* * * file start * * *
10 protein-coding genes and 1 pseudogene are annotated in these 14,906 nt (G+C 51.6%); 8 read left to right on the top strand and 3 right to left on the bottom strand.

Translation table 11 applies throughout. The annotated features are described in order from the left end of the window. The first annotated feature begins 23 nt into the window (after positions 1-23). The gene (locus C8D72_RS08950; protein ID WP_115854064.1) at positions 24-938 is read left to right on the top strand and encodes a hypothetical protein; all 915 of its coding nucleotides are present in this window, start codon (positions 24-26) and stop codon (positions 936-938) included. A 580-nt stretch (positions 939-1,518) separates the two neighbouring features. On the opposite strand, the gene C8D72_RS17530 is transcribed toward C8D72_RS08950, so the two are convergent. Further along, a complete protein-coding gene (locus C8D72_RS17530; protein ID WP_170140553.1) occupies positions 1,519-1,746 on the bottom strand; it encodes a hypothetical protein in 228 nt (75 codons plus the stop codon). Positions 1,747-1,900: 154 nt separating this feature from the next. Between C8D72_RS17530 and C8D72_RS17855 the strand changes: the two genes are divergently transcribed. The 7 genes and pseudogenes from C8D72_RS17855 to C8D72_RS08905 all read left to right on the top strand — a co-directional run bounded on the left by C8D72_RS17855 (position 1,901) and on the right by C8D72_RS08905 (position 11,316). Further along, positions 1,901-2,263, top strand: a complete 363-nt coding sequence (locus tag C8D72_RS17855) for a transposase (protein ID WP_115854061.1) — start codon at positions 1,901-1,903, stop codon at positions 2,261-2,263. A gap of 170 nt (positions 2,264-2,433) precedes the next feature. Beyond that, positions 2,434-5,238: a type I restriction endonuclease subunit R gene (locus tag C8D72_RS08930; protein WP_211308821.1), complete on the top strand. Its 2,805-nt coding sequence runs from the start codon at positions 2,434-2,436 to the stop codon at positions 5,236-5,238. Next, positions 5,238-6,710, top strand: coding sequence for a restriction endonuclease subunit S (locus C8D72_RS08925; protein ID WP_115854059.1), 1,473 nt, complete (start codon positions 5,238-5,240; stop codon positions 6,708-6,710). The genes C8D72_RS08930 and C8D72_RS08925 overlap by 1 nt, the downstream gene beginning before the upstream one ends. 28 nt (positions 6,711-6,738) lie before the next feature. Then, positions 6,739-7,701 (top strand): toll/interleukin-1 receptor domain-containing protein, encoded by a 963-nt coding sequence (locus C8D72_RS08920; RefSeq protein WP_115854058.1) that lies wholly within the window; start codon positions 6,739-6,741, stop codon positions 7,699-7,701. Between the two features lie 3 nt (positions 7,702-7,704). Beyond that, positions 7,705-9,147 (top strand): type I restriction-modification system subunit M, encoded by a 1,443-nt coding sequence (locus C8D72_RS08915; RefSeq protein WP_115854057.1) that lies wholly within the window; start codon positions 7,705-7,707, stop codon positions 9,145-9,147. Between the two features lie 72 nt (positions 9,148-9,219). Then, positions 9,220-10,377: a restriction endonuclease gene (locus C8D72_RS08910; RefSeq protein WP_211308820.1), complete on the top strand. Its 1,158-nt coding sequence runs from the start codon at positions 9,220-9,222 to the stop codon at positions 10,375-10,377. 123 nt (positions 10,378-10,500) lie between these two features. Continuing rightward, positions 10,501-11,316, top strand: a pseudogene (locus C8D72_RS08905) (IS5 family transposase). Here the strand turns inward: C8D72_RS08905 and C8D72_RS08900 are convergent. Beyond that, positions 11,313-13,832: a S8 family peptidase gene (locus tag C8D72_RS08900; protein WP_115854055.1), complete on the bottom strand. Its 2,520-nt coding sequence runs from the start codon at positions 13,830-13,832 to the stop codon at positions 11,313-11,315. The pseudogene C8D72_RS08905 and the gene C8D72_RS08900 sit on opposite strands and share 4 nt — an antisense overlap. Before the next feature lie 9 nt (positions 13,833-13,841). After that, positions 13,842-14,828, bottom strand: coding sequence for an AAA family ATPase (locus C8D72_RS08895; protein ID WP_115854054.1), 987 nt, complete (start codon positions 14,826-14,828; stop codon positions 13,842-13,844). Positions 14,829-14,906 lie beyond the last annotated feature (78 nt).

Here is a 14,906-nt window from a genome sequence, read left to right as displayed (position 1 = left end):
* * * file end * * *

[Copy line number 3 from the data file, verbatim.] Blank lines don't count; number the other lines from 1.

Here is a 14,906-nt window from a genome sequence, read left to right as displayed (position 1 = left end):